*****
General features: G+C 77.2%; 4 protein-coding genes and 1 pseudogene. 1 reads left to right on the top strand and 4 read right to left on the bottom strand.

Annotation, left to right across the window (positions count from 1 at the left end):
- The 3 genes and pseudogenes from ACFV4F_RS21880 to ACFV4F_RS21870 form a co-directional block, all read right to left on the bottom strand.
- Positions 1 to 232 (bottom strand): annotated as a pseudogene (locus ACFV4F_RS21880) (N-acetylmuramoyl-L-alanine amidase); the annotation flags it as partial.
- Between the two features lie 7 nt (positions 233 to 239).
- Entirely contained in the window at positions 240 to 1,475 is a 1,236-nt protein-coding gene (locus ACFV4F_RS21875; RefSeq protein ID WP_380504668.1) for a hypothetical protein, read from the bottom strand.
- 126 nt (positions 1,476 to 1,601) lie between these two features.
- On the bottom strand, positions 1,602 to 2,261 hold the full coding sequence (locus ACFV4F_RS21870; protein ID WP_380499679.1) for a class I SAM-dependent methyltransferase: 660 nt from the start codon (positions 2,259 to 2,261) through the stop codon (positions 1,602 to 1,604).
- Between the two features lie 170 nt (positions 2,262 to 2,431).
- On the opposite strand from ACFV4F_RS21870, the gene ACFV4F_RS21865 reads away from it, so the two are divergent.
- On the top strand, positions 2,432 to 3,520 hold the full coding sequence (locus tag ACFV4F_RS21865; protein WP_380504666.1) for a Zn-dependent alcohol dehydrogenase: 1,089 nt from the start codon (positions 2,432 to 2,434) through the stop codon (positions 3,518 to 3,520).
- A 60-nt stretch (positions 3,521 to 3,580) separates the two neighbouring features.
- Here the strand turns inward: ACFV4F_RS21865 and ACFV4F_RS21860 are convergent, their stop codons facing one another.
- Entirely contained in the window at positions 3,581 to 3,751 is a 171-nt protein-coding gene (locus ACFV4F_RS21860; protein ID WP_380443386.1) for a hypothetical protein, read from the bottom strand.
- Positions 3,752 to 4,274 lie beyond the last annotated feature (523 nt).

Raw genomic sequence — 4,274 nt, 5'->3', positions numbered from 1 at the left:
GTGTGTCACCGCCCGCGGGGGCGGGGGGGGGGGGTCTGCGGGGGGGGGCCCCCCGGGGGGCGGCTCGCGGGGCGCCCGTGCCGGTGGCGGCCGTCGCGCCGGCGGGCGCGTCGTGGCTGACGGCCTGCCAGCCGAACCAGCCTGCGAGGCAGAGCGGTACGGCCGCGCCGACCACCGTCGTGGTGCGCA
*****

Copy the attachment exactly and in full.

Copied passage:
General features: G+C 77.2%; 4 protein-coding genes and 1 pseudogene. 1 reads left to right on the top strand and 4 read right to left on the bottom strand.

Annotation, left to right across the window (positions count from 1 at the left end):
- The 3 genes and pseudogenes from ACFV4F_RS21880 to ACFV4F_RS21870 form a co-directional block, all read right to left on the bottom strand.
- Positions 1 to 232 (bottom strand): annotated as a pseudogene (locus ACFV4F_RS21880) (N-acetylmuramoyl-L-alanine amidase); the annotation flags it as partial.
- Between the two features lie 7 nt (positions 233 to 239).
- Entirely contained in the window at positions 240 to 1,475 is a 1,236-nt protein-coding gene (locus ACFV4F_RS21875; RefSeq protein ID WP_380504668.1) for a hypothetical protein, read from the bottom strand.
- 126 nt (positions 1,476 to 1,601) lie between these two features.
- On the bottom strand, positions 1,602 to 2,261 hold the full coding sequence (locus ACFV4F_RS21870; protein ID WP_380499679.1) for a class I SAM-dependent methyltransferase: 660 nt from the start codon (positions 2,259 to 2,261) through the stop codon (positions 1,602 to 1,604).
- Between the two features lie 170 nt (positions 2,262 to 2,431).
- On the opposite strand from ACFV4F_RS21870, the gene ACFV4F_RS21865 reads away from it, so the two are divergent.
- On the top strand, positions 2,432 to 3,520 hold the full coding sequence (locus tag ACFV4F_RS21865; protein WP_380504666.1) for a Zn-dependent alcohol dehydrogenase: 1,089 nt from the start codon (positions 2,432 to 2,434) through the stop codon (positions 3,518 to 3,520).
- A 60-nt stretch (positions 3,521 to 3,580) separates the two neighbouring features.
- Here the strand turns inward: ACFV4F_RS21865 and ACFV4F_RS21860 are convergent, their stop codons facing one another.
- Entirely contained in the window at positions 3,581 to 3,751 is a 171-nt protein-coding gene (locus ACFV4F_RS21860; protein ID WP_380443386.1) for a hypothetical protein, read from the bottom strand.
- Positions 3,752 to 4,274 lie beyond the last annotated feature (523 nt).

Raw genomic sequence — 4,274 nt, 5'->3', positions numbered from 1 at the left:
GTGTGTCACCGCCCGCGGGGGCGGGGGGGGGGGGTCTGCGGGGGGGGGCCCCCCGGGGGGCGGCTCGCGGGGCGCCCGTGCCGGTGGCGGCCGTCGCGCCGGCGGGCGCGTCGTGGCTGACGGCCTGCCAGCCGAACCAGCCTGCGAGGCAGAGCGGTACGGCCGCGCCGACCACCGTCGTGGTGCGCA